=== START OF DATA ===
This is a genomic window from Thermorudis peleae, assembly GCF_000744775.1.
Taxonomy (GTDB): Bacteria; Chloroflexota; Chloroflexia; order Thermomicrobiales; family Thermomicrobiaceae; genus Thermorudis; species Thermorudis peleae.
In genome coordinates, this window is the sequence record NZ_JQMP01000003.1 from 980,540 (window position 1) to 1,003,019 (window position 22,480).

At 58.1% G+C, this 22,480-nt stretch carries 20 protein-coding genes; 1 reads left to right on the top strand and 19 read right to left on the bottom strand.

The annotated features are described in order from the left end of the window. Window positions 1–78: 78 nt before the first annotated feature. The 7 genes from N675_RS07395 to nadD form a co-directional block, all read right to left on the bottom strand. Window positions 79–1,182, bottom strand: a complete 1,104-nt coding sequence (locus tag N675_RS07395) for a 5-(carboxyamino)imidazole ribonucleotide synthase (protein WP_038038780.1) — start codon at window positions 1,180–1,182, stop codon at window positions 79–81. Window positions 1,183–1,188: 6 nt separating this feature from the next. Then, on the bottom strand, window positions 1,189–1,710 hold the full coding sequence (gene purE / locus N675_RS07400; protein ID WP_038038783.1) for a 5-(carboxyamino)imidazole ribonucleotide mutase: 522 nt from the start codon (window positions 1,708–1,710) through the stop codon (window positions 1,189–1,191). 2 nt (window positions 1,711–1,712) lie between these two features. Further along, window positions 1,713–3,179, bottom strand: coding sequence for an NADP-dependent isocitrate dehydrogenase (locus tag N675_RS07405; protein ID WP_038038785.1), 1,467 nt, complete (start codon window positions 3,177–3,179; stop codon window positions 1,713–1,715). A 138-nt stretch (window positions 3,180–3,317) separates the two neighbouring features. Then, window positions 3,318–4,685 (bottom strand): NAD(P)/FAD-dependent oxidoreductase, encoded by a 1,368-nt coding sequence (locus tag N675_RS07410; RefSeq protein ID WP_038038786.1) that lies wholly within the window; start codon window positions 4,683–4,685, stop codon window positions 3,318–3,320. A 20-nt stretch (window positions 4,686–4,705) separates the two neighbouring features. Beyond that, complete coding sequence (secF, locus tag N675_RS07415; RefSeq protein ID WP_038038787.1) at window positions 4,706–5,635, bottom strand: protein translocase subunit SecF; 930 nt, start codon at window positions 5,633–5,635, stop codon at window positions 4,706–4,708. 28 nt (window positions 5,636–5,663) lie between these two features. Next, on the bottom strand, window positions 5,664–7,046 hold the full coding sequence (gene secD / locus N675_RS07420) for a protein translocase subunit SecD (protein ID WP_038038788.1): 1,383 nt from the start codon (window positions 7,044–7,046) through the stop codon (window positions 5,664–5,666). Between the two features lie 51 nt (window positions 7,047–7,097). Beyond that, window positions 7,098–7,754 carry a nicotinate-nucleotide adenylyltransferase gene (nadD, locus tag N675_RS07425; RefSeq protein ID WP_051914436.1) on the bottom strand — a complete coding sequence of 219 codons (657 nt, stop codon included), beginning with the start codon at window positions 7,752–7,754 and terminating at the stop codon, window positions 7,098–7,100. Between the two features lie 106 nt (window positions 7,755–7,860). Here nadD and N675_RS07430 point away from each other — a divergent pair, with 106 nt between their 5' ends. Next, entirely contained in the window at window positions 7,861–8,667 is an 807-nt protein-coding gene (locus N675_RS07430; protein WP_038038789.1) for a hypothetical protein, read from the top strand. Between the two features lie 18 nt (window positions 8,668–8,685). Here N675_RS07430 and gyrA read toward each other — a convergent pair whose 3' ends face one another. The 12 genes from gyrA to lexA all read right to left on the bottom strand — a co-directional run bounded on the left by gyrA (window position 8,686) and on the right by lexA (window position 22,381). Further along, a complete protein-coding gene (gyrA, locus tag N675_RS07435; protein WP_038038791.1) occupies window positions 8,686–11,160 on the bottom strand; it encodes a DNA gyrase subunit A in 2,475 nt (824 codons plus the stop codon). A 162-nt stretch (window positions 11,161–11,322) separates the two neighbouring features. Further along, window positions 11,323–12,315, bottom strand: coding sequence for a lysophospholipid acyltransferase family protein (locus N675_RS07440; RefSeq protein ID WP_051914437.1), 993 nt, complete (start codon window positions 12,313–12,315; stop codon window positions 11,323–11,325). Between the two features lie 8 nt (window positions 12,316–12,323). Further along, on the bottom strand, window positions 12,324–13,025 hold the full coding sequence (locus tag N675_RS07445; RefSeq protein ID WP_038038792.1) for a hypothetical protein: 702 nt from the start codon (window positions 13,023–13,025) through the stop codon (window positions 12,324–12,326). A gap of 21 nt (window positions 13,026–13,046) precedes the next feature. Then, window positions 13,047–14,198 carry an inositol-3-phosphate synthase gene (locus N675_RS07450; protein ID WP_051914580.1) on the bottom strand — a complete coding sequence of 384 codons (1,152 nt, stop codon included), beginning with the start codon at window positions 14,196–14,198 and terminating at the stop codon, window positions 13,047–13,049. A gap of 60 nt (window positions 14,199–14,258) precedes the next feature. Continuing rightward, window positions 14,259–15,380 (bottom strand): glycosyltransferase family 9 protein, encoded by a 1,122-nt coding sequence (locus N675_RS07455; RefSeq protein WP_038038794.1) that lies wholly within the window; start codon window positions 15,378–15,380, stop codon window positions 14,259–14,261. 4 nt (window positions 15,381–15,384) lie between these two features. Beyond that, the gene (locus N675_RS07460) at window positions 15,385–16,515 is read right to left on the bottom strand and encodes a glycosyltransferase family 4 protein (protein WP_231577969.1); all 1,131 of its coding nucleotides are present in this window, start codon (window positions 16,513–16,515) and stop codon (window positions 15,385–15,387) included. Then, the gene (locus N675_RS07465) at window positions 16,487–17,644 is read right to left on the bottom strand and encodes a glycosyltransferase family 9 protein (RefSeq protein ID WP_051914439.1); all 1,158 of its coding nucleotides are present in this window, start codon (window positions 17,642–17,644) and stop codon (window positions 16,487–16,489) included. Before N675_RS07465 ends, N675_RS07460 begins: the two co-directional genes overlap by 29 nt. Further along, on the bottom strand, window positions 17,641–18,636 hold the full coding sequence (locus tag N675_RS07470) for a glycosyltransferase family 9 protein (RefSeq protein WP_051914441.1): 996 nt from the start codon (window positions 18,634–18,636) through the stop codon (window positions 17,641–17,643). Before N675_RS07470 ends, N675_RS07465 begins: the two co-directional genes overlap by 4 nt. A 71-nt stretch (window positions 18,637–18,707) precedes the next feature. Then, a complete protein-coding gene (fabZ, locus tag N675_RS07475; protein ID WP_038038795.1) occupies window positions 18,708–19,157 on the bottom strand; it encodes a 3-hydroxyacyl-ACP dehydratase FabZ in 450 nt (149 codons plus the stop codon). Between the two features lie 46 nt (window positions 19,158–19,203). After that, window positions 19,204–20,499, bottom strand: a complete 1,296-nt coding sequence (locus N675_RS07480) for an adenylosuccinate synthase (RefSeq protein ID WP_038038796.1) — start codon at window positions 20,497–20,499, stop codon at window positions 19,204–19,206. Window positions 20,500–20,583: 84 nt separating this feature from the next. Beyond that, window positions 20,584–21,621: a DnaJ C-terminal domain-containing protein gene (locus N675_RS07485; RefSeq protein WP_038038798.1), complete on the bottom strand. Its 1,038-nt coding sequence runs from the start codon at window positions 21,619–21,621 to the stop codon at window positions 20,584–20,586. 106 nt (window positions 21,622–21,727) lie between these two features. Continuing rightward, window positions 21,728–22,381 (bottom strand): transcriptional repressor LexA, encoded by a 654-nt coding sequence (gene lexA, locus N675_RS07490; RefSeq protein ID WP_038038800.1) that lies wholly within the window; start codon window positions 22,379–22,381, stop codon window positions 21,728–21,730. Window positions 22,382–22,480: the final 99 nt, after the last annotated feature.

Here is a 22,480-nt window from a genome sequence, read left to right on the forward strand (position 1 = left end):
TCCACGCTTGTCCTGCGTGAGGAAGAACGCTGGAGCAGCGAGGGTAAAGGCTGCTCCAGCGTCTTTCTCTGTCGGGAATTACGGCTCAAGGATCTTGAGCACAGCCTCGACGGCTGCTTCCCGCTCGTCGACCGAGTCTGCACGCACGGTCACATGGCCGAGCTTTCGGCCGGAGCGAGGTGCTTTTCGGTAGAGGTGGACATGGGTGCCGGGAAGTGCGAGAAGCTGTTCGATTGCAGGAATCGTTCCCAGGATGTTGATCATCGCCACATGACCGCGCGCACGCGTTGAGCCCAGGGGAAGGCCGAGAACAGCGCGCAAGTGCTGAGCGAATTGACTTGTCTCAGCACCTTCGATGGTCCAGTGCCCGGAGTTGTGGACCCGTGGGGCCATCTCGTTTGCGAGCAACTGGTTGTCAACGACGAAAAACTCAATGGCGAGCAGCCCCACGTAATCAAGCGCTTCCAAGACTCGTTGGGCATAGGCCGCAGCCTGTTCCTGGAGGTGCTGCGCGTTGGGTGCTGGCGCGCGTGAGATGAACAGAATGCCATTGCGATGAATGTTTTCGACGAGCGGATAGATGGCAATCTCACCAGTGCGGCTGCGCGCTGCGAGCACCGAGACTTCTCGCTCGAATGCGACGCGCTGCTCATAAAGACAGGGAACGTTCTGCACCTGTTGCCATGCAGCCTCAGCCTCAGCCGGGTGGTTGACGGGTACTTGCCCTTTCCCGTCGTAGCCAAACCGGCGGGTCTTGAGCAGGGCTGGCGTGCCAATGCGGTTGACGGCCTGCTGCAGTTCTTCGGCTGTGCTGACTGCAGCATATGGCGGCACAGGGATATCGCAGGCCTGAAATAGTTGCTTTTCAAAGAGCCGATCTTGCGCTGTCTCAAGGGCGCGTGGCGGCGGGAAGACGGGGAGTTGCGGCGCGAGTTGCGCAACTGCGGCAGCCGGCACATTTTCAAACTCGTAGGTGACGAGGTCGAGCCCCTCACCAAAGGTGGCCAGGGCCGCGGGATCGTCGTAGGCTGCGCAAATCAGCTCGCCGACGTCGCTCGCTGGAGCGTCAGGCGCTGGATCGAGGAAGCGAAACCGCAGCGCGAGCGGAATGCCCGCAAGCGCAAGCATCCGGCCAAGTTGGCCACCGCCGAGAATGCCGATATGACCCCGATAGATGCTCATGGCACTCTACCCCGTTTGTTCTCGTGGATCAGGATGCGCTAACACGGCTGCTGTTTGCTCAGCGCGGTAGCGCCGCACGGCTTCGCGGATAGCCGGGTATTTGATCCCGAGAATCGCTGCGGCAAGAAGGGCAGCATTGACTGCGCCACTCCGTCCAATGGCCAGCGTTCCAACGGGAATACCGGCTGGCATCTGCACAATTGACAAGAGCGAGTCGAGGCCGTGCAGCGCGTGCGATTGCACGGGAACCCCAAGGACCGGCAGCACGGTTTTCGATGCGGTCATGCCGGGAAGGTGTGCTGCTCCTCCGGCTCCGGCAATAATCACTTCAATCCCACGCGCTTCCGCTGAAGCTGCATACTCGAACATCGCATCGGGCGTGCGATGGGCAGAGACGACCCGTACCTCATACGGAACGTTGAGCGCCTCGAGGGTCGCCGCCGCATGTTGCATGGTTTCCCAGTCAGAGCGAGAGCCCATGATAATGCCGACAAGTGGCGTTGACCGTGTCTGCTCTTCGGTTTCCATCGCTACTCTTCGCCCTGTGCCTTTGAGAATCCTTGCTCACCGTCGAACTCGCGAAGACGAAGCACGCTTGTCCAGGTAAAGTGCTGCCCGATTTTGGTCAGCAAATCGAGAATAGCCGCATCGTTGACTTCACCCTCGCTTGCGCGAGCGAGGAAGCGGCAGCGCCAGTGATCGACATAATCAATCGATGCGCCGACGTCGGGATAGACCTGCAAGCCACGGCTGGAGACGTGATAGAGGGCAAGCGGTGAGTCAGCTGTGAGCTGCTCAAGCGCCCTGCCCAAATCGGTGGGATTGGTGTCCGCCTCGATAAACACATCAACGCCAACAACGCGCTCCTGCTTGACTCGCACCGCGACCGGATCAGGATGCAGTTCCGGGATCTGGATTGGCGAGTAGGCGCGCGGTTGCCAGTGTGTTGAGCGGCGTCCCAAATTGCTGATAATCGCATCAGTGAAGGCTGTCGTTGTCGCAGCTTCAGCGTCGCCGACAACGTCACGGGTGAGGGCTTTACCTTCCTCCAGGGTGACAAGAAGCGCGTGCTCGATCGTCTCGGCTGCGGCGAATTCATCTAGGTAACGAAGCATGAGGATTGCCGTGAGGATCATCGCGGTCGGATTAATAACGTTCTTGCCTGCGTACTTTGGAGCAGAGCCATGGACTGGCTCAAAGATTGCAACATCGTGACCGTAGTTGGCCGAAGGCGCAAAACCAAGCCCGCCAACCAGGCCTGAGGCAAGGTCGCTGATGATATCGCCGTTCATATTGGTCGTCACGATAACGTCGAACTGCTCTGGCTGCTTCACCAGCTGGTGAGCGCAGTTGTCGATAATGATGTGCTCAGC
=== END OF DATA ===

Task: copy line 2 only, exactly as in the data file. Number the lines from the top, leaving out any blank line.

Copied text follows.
Taxonomy (GTDB): Bacteria; Chloroflexota; Chloroflexia; order Thermomicrobiales; family Thermomicrobiaceae; genus Thermorudis; species Thermorudis peleae.